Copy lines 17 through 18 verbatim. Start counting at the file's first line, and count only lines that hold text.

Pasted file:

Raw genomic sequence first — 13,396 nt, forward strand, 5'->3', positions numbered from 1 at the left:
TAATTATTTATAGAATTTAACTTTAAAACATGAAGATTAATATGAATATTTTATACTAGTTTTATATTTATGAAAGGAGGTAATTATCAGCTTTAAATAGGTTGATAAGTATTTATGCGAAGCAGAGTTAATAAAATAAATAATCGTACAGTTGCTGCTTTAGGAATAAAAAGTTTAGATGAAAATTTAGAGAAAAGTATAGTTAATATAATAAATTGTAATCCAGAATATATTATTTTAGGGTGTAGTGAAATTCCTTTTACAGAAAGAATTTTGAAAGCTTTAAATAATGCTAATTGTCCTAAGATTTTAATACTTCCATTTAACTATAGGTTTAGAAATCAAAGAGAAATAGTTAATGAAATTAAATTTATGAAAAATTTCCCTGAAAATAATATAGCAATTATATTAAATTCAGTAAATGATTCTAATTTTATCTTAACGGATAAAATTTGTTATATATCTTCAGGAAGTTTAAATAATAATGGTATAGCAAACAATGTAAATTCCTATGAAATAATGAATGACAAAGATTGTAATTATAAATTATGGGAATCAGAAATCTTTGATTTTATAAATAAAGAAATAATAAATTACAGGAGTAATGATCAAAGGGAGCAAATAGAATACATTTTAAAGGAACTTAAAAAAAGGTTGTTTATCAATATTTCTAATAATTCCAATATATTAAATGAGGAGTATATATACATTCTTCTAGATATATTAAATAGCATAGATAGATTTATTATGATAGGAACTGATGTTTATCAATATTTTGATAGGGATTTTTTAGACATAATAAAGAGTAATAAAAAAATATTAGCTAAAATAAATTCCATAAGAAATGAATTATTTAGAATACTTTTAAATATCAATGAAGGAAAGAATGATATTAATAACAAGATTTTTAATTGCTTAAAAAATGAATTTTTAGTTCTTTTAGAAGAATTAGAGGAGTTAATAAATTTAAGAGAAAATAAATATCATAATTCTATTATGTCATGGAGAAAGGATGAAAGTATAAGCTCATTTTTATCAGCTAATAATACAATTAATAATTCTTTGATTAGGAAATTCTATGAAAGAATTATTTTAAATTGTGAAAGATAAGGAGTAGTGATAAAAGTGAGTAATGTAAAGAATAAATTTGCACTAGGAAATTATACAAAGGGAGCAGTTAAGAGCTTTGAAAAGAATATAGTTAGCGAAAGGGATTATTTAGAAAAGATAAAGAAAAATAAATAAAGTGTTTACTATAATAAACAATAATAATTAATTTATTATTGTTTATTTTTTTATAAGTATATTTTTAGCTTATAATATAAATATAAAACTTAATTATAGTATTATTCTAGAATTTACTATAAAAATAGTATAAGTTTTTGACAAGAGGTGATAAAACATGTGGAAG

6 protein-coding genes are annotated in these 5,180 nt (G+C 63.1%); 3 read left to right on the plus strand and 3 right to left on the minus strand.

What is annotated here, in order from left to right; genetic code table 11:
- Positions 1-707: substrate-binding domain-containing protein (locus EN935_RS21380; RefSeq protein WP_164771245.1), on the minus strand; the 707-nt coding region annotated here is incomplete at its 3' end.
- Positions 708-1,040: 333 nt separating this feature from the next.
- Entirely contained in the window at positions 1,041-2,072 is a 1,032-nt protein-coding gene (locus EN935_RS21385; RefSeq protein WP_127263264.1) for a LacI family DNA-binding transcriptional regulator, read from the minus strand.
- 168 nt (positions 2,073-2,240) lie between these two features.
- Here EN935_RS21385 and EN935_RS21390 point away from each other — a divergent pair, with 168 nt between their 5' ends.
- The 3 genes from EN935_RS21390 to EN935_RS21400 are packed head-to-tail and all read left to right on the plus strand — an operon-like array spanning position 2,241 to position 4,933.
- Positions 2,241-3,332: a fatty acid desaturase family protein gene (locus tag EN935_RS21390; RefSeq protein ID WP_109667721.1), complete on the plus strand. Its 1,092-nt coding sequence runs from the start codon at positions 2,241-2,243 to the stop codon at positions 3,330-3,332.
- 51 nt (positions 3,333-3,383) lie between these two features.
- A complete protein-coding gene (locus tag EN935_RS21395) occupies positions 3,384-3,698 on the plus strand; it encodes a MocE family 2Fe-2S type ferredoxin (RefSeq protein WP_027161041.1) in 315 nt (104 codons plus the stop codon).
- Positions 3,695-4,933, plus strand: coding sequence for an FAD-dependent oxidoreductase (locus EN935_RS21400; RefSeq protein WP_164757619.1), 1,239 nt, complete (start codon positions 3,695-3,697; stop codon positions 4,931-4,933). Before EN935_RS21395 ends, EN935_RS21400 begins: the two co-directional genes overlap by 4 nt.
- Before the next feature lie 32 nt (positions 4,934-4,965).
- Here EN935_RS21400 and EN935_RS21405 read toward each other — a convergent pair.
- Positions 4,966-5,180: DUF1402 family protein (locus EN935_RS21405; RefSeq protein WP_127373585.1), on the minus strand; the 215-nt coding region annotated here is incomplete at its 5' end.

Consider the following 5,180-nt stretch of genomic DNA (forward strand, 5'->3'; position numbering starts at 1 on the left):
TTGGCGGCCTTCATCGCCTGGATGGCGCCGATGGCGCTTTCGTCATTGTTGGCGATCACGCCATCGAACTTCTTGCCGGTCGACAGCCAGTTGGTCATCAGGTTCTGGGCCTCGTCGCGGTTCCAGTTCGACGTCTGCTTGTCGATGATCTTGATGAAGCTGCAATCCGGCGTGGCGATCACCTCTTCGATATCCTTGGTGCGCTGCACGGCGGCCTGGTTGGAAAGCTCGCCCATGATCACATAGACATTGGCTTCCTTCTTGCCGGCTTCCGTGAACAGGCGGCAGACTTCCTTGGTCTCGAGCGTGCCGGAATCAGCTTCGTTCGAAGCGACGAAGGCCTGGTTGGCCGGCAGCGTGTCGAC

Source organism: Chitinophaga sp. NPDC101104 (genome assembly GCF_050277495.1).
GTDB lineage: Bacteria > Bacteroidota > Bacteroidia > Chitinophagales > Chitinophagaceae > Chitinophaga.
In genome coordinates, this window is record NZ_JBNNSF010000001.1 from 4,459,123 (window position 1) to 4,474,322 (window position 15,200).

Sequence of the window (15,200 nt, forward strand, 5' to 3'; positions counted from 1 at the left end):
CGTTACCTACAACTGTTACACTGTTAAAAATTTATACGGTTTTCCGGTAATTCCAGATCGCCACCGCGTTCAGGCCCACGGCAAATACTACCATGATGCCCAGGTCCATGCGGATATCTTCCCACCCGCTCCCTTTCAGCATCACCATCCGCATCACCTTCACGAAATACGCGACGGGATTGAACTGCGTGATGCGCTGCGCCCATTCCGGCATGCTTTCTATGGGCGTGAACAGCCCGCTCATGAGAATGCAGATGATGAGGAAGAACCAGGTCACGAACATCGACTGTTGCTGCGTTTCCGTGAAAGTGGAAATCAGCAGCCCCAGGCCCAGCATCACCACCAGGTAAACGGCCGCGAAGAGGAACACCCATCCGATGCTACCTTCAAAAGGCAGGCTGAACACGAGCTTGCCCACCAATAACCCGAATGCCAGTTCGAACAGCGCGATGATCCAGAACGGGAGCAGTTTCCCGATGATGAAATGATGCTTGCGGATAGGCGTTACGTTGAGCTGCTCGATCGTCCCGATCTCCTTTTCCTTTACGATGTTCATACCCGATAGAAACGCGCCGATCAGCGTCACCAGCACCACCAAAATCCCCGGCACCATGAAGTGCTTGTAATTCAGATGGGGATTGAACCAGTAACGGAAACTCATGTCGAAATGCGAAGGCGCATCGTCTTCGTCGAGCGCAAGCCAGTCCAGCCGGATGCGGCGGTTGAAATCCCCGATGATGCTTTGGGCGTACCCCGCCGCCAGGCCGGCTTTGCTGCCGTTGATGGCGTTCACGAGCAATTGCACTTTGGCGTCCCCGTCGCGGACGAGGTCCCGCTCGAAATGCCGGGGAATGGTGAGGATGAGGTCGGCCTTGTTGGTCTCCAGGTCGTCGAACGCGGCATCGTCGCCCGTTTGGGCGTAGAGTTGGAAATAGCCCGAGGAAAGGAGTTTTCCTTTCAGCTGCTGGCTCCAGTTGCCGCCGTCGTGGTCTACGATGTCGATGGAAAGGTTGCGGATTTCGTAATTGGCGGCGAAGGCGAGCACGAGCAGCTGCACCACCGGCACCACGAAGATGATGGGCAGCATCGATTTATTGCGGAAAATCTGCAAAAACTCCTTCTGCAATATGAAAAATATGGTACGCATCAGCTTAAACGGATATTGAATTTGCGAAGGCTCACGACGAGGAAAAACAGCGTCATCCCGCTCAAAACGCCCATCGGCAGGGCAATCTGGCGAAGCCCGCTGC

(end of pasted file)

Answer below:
- Positions 4,966-5,180: DUF1402 family protein (locus EN935_RS21405; RefSeq protein WP_127373585.1), on the minus strand; the 215-nt coding region annotated here is incomplete at its 5' end.

Consider the following 5,180-nt stretch of genomic DNA (forward strand, 5'->3'; position numbering starts at 1 on the left):